Hong Kong (AsiaNews). In recent weeks, there has been discussion around the territory of Hong Kong about the discomfort being felt by young people. The matter has arrived all the way to parliament as part of a special panel discussion.
The debate is triggered by a chronic fact. One fifteen year-old student, Yip Ting-sin, is the latest example: She took her life this past Nov. 11. There are still more cases. In the very same school three other students committed suicide in the last two years.
The Permanent Secretary for Education and Personnel, Fanny Law Fan Chiu-fun, commented on the tragedy by defining young students who kill themselves as " cowards, selfish, weak and irresponsible." A bitter controversy ensued.
Fanny Law, accused of being insensible and incapable of removing the causes of child suicide from within the school system, had to re-explain herself.
Her intention was that of disputing a certain "romanticizing" of suicide by children, in that they begin perceiving suicide as a "heroic" and "courageous" act. Even the South China Morning Post, Hong Kong's main English langue daily, while criticizing Fanny Law's "sad choice of words" recognized the need to dispute a culture indulging in teen-age suicide (cf. Nov. 14 Editorial). Hau Kit-tai, director of the Department of Psychology at Hong Kong's Chinese University, and Lam Seung-wan, primary school superintendent, also both sustain Fanny Law's tough approach: "In the past, government workers and public opinion blamed parents and teachers for suicides. This approach is very dangerous, as it encourages children to feel victimized and thus 'vindicate themselves' with suicide." (Mr. Hau, SCMP, Nov. 12)
Educational system under accusation
However, a vast large majority has reversed their opinion, as revealed recently in newspapers, thereby stigmatizing Law's tough stance on suicide. Fanny Law, in fact, was sent to seek forgiveness from the poor girl's family. She even was asked to quit her job as director of a school system seen as responsible for provoking psychological and emotive discomfort that lead to suicide.
Hong Kong schools are charged with being part of merit-based system. It is a system heavily focused on exams whose results grant students and greater or lesser access to better schools. All this creates enormous anxiety and pressure on students. Teaching is still based on an exasperating form of notionalism and competition In the opinion of some critics, 11 year-olds are already labeled as intelligent or derided as stupid. And according to the South Morning China Post (see: 14 Nov. Editorial), there have been improvements in primary schools, but not enough.
Many families complain that in Hong Kong classes are overcrowded, with teachers who must use microphones in order to be heard. Teachers are not well prepared, above all in terms of relationships, and thus face lessons in state of anxiety. They feel incapable of facing a job that is greater than they can handle.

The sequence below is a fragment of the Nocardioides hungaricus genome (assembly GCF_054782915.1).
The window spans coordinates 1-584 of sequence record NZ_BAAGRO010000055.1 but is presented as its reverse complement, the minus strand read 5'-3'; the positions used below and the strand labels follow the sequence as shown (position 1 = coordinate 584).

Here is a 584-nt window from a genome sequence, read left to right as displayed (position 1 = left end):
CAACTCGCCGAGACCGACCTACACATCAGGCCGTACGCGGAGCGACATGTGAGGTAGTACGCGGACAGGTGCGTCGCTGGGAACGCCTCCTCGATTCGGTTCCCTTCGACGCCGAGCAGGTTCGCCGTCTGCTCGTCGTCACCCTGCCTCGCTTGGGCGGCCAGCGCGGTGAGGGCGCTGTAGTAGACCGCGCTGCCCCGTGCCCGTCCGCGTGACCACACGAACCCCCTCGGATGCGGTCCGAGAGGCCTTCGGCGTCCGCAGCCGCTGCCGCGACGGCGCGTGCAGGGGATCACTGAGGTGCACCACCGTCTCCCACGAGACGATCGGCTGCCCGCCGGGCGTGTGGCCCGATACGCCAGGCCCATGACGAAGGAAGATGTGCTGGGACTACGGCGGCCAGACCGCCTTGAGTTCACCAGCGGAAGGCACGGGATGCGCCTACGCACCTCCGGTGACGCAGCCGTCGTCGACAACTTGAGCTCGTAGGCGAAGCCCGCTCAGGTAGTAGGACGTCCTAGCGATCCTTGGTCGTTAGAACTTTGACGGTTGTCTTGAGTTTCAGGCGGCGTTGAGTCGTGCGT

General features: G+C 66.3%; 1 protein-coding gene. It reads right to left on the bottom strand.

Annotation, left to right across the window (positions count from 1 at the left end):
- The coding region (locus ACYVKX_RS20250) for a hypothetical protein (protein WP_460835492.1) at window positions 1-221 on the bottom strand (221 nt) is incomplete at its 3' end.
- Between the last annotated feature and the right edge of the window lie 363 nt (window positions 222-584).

In overpopulated council homes, where the majority of children live, there is not the space and silence necessary for them to concentrate on their studies. In such poor districts, families are gravely afflicted by the economic crises, and their problems are a heavy burden to children. Like all children around the world, they also suffer from difficulties related to emotional relationships and affection with others of the same age. Yet, it is reported that in Hong Kong educators lack the time and availability to listen to children, who easily view themselves as alone and misunderstood.
Statistics on discomfort
The debate these days has revealed many statistics, illustrating the vast discomfort experienced by adolescents. In the last two years there have been 27 suicides reported in primary and secondary schools (a statistic no worse that in other parts of the word). Yet one third of students have contemplated suicide and 90% of students suffer symptoms of stress such as emotional instability, lack of direction in life, fatigue, insomnia, head-aches, loss of appetite, indigestion, etc. The problem of discomfort has worsened over the last two years, also on account of the economic recession afflicting many families.
According to Natlie Tong, of Hong Kong University's Suicide Prevention Center, 70% of children that kill themselves have mental problems. Ms. Tong criticizes Fanny Law's analysis: Rather than define suicide as an act of selfishness or personal failure, she says we need to understand the complexity of their emotional, psychological disturbances.
Resources offered to confront the problem are completely inadequate. There are, in fact, only 80 psychologists for 1200 schools. Some psychologists cover 30 schools, making emergency counseling impossible. The large majority affirm that the duty of public administrators is not to blame those who suffer from discomfort, but rather to reform the school system, help families in difficulty, and offer more resources for prevention and support in schools.
At any rate, during the parliamentary discussion panel, the government defended itself by affirming that it is thanks the Health Ministry's contribution of councilors in schools that over 500 children escaped suicide during the last three years.